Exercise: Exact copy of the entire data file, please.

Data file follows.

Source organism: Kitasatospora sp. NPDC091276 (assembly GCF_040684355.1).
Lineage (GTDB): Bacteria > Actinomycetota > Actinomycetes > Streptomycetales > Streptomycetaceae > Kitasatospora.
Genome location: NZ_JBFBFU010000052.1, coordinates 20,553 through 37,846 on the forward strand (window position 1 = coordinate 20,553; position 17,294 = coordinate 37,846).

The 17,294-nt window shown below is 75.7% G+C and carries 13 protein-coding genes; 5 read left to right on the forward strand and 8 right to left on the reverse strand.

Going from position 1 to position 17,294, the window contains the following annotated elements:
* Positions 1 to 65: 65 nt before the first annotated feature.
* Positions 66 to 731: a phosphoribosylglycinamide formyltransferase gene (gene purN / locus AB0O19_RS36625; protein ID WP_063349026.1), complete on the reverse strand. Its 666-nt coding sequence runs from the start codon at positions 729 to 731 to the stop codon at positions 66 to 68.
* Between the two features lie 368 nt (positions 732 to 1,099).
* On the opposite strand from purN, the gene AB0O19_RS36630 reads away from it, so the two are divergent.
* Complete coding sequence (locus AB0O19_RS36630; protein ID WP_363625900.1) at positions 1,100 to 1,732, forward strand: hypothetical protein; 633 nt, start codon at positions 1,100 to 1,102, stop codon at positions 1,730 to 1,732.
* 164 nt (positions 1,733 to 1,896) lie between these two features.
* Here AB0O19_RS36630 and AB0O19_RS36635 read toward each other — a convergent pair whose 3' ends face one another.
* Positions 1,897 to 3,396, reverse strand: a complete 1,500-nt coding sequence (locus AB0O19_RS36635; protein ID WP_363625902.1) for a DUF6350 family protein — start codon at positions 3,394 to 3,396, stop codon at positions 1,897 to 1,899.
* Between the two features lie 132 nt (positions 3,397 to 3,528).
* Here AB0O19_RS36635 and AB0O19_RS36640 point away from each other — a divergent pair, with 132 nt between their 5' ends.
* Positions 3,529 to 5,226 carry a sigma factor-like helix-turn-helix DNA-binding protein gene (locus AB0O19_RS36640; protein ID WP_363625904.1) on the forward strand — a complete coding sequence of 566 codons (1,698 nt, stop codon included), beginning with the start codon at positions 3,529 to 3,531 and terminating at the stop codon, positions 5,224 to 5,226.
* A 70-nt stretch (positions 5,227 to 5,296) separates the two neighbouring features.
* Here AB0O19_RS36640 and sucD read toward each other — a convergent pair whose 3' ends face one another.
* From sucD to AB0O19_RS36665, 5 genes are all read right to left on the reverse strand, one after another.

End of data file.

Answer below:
Source organism: Kitasatospora sp. NPDC091276 (assembly GCF_040684355.1).
Lineage (GTDB): Bacteria > Actinomycetota > Actinomycetes > Streptomycetales > Streptomycetaceae > Kitasatospora.
Genome location: NZ_JBFBFU010000052.1, coordinates 20,553 through 37,846 on the forward strand (window position 1 = coordinate 20,553; position 17,294 = coordinate 37,846).

The 17,294-nt window shown below is 75.7% G+C and carries 13 protein-coding genes; 5 read left to right on the forward strand and 8 right to left on the reverse strand.

Going from position 1 to position 17,294, the window contains the following annotated elements:
* Positions 1 to 65: 65 nt before the first annotated feature.
* Positions 66 to 731: a phosphoribosylglycinamide formyltransferase gene (gene purN / locus AB0O19_RS36625; protein ID WP_063349026.1), complete on the reverse strand. Its 666-nt coding sequence runs from the start codon at positions 729 to 731 to the stop codon at positions 66 to 68.
* Between the two features lie 368 nt (positions 732 to 1,099).
* On the opposite strand from purN, the gene AB0O19_RS36630 reads away from it, so the two are divergent.
* Complete coding sequence (locus AB0O19_RS36630; protein ID WP_363625900.1) at positions 1,100 to 1,732, forward strand: hypothetical protein; 633 nt, start codon at positions 1,100 to 1,102, stop codon at positions 1,730 to 1,732.
* 164 nt (positions 1,733 to 1,896) lie between these two features.
* Here AB0O19_RS36630 and AB0O19_RS36635 read toward each other — a convergent pair whose 3' ends face one another.
* Positions 1,897 to 3,396, reverse strand: a complete 1,500-nt coding sequence (locus AB0O19_RS36635; protein ID WP_363625902.1) for a DUF6350 family protein — start codon at positions 3,394 to 3,396, stop codon at positions 1,897 to 1,899.
* Between the two features lie 132 nt (positions 3,397 to 3,528).
* Here AB0O19_RS36635 and AB0O19_RS36640 point away from each other — a divergent pair, with 132 nt between their 5' ends.
* Positions 3,529 to 5,226 carry a sigma factor-like helix-turn-helix DNA-binding protein gene (locus AB0O19_RS36640; protein ID WP_363625904.1) on the forward strand — a complete coding sequence of 566 codons (1,698 nt, stop codon included), beginning with the start codon at positions 3,529 to 3,531 and terminating at the stop codon, positions 5,224 to 5,226.
* A 70-nt stretch (positions 5,227 to 5,296) separates the two neighbouring features.
* Here AB0O19_RS36640 and sucD read toward each other — a convergent pair whose 3' ends face one another.
* From sucD to AB0O19_RS36665, 5 genes are all read right to left on the reverse strand, one after another.